Facebook wildlife and rehab groups often share photos of interesting critters, but I don’t know how many readers have ever seen a piebald animal. My husband and I were fortunate to see a wild piebald deer in the Hancock area a couple of years ago, and when I recently came across old photos of a piebald fawn, porcupine, and woodchuck cared for at Duck Pond Wildlife Center, I thought it would be a good topic for a column.
Most people are familiar with albino coloration, or lack thereof. There is no such thing as “part albino” — albinos are ALL white due to the absence of color pigmentation (melanin). Although typically recognized by their pink or red eyes (caused by blood vessels showing through the unpigmented iris), not all albinos have this dramatic-looking eye. Albinos in the wild are very rare in any species. Because they stand out and are easy prey, most die at a young age, and their poor eyesight contributes to their difficulty in finding food and avoiding predators.
Albinism is often confused with “leucism,” which is another genetic condition that occurs during an animal’s embryo development. Leucism is the partial loss of pigmentation resulting in white, pale, or patchy coloration of skin, hair, feathers, or scales. Leucistic birds have fully white plumage, but unlike albinos, have normal-colored eyes, legs, feet, and bills. While leucism does occur naturally in wild birds, it is typically seen in captive or exotics deliberately bred to encourage this type of genetic mutation.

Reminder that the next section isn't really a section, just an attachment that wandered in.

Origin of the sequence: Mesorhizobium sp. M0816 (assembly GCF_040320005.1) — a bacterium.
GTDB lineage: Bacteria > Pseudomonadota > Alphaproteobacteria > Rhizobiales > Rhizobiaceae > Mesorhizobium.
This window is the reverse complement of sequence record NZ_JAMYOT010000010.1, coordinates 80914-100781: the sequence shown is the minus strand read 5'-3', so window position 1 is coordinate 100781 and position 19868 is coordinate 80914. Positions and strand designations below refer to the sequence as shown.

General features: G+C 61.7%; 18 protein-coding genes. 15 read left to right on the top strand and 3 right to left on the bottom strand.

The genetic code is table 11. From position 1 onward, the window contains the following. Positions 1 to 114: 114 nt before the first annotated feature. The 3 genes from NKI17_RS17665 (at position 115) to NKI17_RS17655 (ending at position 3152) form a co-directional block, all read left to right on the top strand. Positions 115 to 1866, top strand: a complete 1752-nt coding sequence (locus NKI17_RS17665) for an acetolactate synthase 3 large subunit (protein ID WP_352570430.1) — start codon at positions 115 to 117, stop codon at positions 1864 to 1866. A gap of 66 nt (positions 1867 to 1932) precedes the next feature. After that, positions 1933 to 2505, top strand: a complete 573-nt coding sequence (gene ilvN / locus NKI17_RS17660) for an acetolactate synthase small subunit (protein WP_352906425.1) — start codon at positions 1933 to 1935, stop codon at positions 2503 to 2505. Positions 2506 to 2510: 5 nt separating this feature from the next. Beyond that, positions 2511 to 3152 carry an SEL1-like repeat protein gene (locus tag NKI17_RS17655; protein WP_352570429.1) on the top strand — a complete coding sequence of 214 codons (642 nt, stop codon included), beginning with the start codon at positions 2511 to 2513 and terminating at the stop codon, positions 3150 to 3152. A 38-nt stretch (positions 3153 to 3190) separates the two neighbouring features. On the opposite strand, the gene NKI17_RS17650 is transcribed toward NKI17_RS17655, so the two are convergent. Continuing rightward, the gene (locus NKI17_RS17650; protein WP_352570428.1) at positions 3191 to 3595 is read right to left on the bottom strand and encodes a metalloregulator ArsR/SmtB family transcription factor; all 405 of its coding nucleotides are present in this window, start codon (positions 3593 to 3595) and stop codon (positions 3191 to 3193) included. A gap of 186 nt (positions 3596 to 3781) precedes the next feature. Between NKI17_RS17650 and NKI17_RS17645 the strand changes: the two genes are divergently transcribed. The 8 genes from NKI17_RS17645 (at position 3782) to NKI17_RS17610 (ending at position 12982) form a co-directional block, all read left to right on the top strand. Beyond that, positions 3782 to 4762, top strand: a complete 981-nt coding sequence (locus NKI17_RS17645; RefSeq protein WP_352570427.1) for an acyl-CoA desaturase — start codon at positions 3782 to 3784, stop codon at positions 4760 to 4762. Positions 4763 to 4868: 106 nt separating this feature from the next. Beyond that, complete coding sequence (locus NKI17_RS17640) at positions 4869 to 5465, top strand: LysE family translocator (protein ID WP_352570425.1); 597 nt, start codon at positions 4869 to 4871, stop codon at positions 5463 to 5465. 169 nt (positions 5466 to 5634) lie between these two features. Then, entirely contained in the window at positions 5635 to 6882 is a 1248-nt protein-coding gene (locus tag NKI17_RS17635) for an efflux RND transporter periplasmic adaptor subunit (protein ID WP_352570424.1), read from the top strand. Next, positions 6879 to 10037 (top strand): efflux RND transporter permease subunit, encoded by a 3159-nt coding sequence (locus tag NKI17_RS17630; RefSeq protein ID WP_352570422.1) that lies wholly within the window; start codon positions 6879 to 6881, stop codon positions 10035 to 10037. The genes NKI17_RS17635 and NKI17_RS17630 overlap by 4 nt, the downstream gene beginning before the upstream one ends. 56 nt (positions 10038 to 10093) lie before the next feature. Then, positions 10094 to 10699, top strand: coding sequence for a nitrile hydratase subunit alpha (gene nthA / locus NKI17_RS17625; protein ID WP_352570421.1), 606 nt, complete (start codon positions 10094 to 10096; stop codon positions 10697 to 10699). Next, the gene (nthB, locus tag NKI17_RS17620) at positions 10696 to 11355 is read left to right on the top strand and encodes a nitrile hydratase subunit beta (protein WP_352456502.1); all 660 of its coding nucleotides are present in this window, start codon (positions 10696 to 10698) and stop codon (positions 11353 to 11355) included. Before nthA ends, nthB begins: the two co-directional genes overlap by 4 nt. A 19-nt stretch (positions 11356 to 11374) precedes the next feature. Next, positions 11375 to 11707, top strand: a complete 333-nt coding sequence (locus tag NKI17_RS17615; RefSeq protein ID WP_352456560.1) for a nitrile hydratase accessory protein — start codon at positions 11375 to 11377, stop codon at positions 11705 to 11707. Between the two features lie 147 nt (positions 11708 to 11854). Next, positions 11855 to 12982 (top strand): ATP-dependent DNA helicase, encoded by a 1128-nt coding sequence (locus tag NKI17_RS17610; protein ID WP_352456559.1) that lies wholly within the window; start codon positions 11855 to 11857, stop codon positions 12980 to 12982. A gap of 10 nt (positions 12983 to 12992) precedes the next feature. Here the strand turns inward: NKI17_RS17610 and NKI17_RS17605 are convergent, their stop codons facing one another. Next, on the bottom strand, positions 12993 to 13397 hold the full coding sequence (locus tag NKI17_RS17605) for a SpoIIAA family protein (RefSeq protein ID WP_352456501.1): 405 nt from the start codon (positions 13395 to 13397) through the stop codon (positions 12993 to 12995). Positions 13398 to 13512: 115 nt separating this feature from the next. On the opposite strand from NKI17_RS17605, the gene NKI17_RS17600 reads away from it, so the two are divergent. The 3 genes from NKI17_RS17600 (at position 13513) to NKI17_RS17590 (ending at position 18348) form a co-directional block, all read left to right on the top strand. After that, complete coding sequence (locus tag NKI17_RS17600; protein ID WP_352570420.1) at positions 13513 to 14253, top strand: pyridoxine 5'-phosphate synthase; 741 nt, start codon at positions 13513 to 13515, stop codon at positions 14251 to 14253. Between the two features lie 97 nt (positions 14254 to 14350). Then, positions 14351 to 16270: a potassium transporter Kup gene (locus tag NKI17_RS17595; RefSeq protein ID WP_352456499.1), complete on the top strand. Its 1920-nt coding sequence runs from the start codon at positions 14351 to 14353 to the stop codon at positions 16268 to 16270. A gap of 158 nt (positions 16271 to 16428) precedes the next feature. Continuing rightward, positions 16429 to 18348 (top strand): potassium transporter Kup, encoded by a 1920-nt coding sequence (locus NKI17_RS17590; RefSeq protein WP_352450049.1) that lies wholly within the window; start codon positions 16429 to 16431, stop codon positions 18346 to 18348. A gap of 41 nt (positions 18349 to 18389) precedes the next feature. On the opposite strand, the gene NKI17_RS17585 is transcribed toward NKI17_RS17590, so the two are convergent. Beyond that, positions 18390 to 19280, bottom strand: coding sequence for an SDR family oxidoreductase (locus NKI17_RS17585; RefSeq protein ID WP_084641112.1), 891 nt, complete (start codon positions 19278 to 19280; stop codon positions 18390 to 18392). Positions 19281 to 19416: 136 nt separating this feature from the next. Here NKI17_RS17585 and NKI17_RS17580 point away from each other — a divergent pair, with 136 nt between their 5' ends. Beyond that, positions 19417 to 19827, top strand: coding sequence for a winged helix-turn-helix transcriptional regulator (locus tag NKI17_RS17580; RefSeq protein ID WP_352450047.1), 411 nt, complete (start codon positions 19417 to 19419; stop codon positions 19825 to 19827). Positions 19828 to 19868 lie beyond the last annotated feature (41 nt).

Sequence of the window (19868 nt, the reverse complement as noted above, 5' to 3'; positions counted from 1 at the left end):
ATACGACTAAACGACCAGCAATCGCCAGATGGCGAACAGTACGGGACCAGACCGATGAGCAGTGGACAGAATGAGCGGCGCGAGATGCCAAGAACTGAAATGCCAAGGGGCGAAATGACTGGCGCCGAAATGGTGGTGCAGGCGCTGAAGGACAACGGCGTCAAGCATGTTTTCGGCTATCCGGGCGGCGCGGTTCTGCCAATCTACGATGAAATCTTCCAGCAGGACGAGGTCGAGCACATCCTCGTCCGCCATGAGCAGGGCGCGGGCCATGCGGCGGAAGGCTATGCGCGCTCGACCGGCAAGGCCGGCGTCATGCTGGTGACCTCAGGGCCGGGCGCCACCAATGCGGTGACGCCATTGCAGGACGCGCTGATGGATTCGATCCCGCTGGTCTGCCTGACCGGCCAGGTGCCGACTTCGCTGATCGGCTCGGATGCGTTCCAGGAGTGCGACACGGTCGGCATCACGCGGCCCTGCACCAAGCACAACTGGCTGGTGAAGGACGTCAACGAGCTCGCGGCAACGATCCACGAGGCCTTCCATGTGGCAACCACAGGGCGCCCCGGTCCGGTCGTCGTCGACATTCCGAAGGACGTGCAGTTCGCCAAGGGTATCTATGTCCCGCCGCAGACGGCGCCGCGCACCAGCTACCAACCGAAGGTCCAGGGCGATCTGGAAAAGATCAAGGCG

More common than a complete absence of pigment cells is the “piebald” effect, which are localized, irregular patches of white on an animal that has otherwise normal color patterns. The word originates from “pie” (as in the black and white plumage of the magpie) and “bald” meaning white patch or spot. Although I knew “piebald” is used to describe white pigmentation, I didn’t realize how varied it can be.
A pied animal has a pattern of unpigmented (white) spots on a pigmented background of hair, feathers, or scales; the skin under the white background is not pigmented. The ratio of white to normal-colored skin can vary considerably between generations, as well as between siblings from the same parents. Piebaldism is a recessive trait, so both parents must carry the gene to produce piebald offspring. In addition to the rare coloration, it will likely have a “Roman” nose, short legs, overbite with short lower mandible, and scoliosis (arching spine). This condition is very rare and affects less than 2% of the white-tailed deer population.
We more often see piebaldism in horses (called “pintos” or “paints”), as well as in cattle, dogs, cats, foxes, squirrels, pigs, and snakes. Dogs that may have a spotted or multicolored coat are often called piebald if their body is almost entirely white or another solid color with spotting and patches on the head and neck. The beagle’s tricolor is actually caused by the piebald gene — we learn something new every day! So, the next time you see a wild or domestic critter with white patches or spots, just think about those behind-the-scenes gene work that created it — a true gift of nature.
As noted in April, Donald and Amy are dealing with health issues, so the Care Center is receiving assistance from other rehabbers to help with admissions. We ask that you check these websites to see if there is a rehabber closer to you to help make critter care at Duck Pond more manageable: www.mainevetmed.org/wildlife-rehabilitation or www.maine.gov/ifw/fish-wildlife/wildlife/living-with-wildlife/orphaned-injured-wildlife/rehabilitation.html
Donald Cote operates the Duck Pond Wildlife Care Center on Rte. 3 in Vassalboro. It is a nonprofit federal and state permitted rehab facility that is supported by his own resources and outside donations. Mailing address: 1787 North Belfast Ave., Vassalboro, ME 04989 TEL: (207) 445-4326 EMAIL: firstname.lastname@example.org
—by Jayne Winters, Natural Resources Council of Maine member from South China, Maine
Critter Chatter also appears monthly in the Town Line newspaper.